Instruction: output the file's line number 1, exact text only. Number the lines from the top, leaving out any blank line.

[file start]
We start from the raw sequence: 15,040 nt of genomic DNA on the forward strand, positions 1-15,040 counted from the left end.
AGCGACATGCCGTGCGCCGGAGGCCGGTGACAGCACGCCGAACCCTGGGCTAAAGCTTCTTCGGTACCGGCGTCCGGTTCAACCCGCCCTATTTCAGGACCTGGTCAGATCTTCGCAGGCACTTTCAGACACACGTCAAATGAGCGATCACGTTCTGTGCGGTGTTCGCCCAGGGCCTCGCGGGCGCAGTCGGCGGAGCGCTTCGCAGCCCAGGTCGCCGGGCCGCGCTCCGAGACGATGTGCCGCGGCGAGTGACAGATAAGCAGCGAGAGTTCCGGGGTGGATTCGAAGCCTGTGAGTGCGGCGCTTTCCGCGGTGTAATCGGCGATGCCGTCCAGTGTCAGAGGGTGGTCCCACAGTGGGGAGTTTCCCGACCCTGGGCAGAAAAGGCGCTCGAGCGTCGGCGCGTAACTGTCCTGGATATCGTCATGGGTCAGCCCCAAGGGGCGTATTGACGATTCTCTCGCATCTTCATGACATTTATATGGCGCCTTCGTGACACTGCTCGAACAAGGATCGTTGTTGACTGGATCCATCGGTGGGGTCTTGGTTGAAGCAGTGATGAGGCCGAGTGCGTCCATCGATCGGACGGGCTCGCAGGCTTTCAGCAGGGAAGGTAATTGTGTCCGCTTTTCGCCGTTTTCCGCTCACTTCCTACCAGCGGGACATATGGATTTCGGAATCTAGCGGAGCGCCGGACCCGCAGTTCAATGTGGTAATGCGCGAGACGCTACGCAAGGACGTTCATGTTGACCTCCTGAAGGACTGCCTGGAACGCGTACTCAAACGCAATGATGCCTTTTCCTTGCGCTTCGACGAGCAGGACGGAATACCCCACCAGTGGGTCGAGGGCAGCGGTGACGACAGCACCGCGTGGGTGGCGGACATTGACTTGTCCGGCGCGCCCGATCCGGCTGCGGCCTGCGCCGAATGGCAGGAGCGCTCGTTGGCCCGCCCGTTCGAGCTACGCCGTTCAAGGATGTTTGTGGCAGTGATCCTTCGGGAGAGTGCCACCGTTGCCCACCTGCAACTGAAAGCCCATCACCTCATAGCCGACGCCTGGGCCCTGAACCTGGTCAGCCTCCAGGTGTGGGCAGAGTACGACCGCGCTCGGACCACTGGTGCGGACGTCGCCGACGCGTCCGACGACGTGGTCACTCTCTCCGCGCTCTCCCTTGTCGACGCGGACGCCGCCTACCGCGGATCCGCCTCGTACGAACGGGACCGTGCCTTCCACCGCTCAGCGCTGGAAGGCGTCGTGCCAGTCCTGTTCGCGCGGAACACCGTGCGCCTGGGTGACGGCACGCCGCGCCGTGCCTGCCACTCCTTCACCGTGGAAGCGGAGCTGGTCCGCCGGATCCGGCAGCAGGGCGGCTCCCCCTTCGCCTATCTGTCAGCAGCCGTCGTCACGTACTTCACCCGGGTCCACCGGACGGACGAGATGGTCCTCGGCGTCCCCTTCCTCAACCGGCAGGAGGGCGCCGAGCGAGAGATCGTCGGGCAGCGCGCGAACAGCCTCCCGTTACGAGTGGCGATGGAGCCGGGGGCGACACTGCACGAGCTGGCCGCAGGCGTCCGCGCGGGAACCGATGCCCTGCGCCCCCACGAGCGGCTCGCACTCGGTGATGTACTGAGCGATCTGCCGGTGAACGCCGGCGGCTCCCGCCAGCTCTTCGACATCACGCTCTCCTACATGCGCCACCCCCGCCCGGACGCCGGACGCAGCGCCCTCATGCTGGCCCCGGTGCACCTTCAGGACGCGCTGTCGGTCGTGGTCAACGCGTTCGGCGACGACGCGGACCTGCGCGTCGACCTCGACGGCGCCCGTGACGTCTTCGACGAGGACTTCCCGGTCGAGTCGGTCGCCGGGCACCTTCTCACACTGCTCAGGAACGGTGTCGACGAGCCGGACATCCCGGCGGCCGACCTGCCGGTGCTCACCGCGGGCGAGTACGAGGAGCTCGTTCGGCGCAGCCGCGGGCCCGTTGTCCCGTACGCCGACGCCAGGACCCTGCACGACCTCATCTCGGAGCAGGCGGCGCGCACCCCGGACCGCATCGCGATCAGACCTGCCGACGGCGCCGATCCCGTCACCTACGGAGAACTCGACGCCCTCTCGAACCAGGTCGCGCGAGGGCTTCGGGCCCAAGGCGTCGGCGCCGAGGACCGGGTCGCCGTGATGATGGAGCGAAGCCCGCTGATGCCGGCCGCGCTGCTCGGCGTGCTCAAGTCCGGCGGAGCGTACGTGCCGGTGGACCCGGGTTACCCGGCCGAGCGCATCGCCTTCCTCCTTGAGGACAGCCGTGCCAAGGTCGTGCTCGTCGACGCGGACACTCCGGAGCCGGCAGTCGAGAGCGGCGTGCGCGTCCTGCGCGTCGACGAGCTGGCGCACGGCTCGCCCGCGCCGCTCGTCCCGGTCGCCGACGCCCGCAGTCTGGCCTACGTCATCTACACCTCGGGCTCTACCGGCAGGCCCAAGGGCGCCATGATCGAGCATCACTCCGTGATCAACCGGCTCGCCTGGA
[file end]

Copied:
We start from the raw sequence: 15,040 nt of genomic DNA on the forward strand, positions 1-15,040 counted from the left end.